Arkansas Startups: From Dirt Roads to Interstates - Innovate Arkansas
Arkansas Startups: From Dirt Roads to Interstates
By Mark Carter, 12/3/2012 12:00:00 AM
From an entrepreneurial dirt road to an interstate — that's how Movista co-founders April Seggebruch and Stan Zylowski describe the emerging startup culture in northwest Arkansas.
The two UA Walton College MBA grads founded Movista in 2010 as Merchant View and have grown their retail tracking firm to the cusp of startup stardom. Earlier this year, Movista signed its first national client, Tempur-Pedic, the mattress makers.
Seggebruch said the environment for growing a business in Arkansas, specifically northwest Arkansas, is booming. She cited the creation of Gravity Ventures' Arkansas Fund and the success of the recent ARK Challenge business incubator that brought startups from the state, country and beyond to Fayetteville.
Things have changed a lot, even since Seggebruch and Zylowski hatched their idea for what would become Movista in a Walton College classroom almost three years ago.
"We love to joke that we grew up on the entrepreneurial dirt road and northwest Arkansas folks are now born on the interstate," Seggebruch said. "The ARK, Gravity and, for the most part, Innovate Arkansas have grown up along with us. We are terribly proud of all the work these folks are doing and try very hard to give back when we can."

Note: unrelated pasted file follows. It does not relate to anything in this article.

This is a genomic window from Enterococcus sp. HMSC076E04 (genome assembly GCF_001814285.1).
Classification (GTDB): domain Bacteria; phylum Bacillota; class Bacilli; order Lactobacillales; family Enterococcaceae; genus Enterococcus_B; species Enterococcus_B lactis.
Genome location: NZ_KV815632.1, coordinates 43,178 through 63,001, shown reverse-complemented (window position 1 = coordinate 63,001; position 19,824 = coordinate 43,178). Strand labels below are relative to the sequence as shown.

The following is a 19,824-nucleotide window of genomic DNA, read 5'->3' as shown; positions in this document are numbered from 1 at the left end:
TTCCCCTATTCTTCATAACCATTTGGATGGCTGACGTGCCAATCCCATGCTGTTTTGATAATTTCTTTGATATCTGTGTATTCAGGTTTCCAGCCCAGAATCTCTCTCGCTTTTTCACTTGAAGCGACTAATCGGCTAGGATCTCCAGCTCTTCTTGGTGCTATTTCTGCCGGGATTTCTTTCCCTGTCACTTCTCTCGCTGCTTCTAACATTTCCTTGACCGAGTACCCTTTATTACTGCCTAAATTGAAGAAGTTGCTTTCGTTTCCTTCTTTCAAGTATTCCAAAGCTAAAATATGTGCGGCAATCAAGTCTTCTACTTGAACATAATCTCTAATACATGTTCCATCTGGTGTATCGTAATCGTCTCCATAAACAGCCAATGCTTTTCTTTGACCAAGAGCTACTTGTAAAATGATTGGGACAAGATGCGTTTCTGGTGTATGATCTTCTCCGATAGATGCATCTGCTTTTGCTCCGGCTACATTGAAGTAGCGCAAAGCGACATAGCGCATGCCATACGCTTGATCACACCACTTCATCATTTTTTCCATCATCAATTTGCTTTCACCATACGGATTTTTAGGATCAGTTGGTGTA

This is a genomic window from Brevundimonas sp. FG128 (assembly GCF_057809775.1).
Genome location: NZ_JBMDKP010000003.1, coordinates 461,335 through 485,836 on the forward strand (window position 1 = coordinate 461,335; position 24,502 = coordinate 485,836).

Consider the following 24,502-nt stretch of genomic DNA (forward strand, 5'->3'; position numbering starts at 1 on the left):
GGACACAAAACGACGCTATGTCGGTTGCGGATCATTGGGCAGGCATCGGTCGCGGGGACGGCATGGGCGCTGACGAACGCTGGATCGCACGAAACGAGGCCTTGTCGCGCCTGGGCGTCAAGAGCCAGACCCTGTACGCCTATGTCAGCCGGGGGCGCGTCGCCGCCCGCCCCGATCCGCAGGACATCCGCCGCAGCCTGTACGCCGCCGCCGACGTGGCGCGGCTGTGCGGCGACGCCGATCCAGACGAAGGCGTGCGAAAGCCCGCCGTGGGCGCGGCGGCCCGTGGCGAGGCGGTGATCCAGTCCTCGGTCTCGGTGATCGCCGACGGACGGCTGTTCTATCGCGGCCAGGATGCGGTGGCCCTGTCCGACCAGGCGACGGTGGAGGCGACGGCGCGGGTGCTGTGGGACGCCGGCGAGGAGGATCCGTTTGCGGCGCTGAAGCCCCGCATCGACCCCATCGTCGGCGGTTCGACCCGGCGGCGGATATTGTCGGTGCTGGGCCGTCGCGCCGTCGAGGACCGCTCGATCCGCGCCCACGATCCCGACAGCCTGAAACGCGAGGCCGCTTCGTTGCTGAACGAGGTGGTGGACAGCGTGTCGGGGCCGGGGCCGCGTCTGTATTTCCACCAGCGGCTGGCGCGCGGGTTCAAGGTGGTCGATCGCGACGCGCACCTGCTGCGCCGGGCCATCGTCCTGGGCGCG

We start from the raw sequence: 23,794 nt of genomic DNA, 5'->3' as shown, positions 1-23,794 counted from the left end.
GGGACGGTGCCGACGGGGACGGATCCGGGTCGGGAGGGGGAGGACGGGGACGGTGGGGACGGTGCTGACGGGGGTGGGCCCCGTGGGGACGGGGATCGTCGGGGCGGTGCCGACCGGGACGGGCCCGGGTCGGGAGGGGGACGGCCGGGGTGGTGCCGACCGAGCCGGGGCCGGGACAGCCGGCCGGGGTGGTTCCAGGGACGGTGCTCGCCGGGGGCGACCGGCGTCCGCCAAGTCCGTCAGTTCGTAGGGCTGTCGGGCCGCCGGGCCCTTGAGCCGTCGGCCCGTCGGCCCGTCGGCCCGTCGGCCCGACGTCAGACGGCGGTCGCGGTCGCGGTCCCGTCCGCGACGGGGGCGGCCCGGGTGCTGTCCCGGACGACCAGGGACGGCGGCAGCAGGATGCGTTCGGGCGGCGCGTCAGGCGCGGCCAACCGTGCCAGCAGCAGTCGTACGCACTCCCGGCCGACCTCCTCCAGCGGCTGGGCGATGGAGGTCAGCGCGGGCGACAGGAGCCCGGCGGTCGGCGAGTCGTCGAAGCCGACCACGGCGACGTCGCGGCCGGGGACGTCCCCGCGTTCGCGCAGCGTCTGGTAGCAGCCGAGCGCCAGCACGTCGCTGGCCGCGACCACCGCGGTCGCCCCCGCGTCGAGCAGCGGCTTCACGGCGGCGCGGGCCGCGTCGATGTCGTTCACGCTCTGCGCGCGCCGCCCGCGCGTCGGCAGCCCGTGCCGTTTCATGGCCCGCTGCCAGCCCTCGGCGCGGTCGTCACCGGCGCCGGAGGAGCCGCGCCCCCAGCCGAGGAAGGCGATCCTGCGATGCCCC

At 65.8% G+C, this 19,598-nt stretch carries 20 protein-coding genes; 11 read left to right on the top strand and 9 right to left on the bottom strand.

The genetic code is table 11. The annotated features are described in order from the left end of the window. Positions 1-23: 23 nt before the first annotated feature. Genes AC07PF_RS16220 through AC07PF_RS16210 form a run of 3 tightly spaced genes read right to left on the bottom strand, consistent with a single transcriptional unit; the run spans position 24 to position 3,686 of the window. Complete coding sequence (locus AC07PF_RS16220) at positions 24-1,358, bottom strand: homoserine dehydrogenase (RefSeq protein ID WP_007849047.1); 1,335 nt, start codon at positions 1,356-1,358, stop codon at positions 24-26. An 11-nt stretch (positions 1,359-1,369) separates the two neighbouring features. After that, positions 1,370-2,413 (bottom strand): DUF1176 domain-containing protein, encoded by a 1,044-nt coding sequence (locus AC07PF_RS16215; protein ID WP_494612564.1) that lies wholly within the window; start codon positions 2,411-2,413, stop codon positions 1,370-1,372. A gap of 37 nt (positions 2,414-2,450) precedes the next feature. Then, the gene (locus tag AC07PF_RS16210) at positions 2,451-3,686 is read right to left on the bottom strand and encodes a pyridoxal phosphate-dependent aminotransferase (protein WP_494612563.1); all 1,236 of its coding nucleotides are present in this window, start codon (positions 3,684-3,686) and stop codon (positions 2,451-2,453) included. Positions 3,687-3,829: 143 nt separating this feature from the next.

Welspun Tubular of Little Rock, Alliance Rubber of Hot Springs, Tyson Foods of Springdale and Conway Machine were the four Arkansas companies recognized Wednesday at the 2013 Governor's Award for Excellence in Global Trade.
University of Arkansas startup HomeDx won the elevator pitch portion and finished second overall in the graduate-level division of the 2013 Donald W. Reynolds Tri-State Governor's Cup business-plan competition Tuesday in Las Vegas.
Wal-Mart Stores Inc. of Bentonville is making a push to sell more U.S.-made goods and part of that effort includes promoting products made in Arkansas.
Northwest Technical Institute in Springdale has more prospective students than spots in its diesel and truck technology program. A future expansion in lab space could help the school, located in an area known nationally for its diesel tech jobs.